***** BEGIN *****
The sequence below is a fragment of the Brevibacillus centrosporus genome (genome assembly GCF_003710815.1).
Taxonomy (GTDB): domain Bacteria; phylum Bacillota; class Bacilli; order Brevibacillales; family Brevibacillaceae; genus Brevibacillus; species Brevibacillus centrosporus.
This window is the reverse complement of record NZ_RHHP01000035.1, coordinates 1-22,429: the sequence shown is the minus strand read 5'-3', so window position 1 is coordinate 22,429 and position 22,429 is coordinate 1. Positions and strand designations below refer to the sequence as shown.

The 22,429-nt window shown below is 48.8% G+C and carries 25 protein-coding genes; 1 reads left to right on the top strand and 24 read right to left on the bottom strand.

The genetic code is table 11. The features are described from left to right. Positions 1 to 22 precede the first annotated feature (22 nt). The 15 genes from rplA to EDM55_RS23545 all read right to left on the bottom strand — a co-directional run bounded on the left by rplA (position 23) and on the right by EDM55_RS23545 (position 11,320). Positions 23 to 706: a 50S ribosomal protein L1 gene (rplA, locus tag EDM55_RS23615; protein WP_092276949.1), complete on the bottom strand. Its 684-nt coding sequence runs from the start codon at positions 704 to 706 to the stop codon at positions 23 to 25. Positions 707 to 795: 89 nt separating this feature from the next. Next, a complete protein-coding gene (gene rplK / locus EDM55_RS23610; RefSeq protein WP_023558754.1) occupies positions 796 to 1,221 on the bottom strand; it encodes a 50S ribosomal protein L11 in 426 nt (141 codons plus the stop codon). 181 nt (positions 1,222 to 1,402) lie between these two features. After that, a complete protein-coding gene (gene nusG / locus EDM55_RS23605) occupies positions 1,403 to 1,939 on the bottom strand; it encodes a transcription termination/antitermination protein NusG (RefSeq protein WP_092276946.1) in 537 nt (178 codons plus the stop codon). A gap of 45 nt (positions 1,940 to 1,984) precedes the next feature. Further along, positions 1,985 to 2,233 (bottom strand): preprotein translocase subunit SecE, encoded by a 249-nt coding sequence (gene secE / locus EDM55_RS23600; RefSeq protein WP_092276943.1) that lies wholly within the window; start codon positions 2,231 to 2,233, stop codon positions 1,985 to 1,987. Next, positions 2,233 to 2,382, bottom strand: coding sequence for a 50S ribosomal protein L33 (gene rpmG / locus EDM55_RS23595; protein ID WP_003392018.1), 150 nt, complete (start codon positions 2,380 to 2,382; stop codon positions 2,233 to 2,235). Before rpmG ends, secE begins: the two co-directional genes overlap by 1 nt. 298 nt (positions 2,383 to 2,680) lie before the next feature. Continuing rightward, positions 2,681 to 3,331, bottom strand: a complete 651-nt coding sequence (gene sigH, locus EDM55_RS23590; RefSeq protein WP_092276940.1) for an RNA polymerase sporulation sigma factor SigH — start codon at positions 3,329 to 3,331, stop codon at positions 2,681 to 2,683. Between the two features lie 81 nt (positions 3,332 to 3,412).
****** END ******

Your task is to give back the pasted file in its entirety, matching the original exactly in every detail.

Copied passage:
The sequence below is a fragment of the Brevibacillus centrosporus genome (genome assembly GCF_003710815.1).
Taxonomy (GTDB): domain Bacteria; phylum Bacillota; class Bacilli; order Brevibacillales; family Brevibacillaceae; genus Brevibacillus; species Brevibacillus centrosporus.
This window is the reverse complement of record NZ_RHHP01000035.1, coordinates 1-22,429: the sequence shown is the minus strand read 5'-3', so window position 1 is coordinate 22,429 and position 22,429 is coordinate 1. Positions and strand designations below refer to the sequence as shown.

The 22,429-nt window shown below is 48.8% G+C and carries 25 protein-coding genes; 1 reads left to right on the top strand and 24 read right to left on the bottom strand.

The genetic code is table 11. The features are described from left to right. Positions 1 to 22 precede the first annotated feature (22 nt). The 15 genes from rplA to EDM55_RS23545 all read right to left on the bottom strand — a co-directional run bounded on the left by rplA (position 23) and on the right by EDM55_RS23545 (position 11,320). Positions 23 to 706: a 50S ribosomal protein L1 gene (rplA, locus tag EDM55_RS23615; protein WP_092276949.1), complete on the bottom strand. Its 684-nt coding sequence runs from the start codon at positions 704 to 706 to the stop codon at positions 23 to 25. Positions 707 to 795: 89 nt separating this feature from the next. Next, a complete protein-coding gene (gene rplK / locus EDM55_RS23610; RefSeq protein WP_023558754.1) occupies positions 796 to 1,221 on the bottom strand; it encodes a 50S ribosomal protein L11 in 426 nt (141 codons plus the stop codon). 181 nt (positions 1,222 to 1,402) lie between these two features. After that, a complete protein-coding gene (gene nusG / locus EDM55_RS23605) occupies positions 1,403 to 1,939 on the bottom strand; it encodes a transcription termination/antitermination protein NusG (RefSeq protein WP_092276946.1) in 537 nt (178 codons plus the stop codon). A gap of 45 nt (positions 1,940 to 1,984) precedes the next feature. Further along, positions 1,985 to 2,233 (bottom strand): preprotein translocase subunit SecE, encoded by a 249-nt coding sequence (gene secE / locus EDM55_RS23600; RefSeq protein WP_092276943.1) that lies wholly within the window; start codon positions 2,231 to 2,233, stop codon positions 1,985 to 1,987. Next, positions 2,233 to 2,382, bottom strand: coding sequence for a 50S ribosomal protein L33 (gene rpmG / locus EDM55_RS23595; protein ID WP_003392018.1), 150 nt, complete (start codon positions 2,380 to 2,382; stop codon positions 2,233 to 2,235). Before rpmG ends, secE begins: the two co-directional genes overlap by 1 nt. 298 nt (positions 2,383 to 2,680) lie before the next feature. Continuing rightward, positions 2,681 to 3,331, bottom strand: a complete 651-nt coding sequence (gene sigH, locus EDM55_RS23590; RefSeq protein WP_092276940.1) for an RNA polymerase sporulation sigma factor SigH — start codon at positions 3,329 to 3,331, stop codon at positions 2,681 to 2,683. Between the two features lie 81 nt (positions 3,332 to 3,412).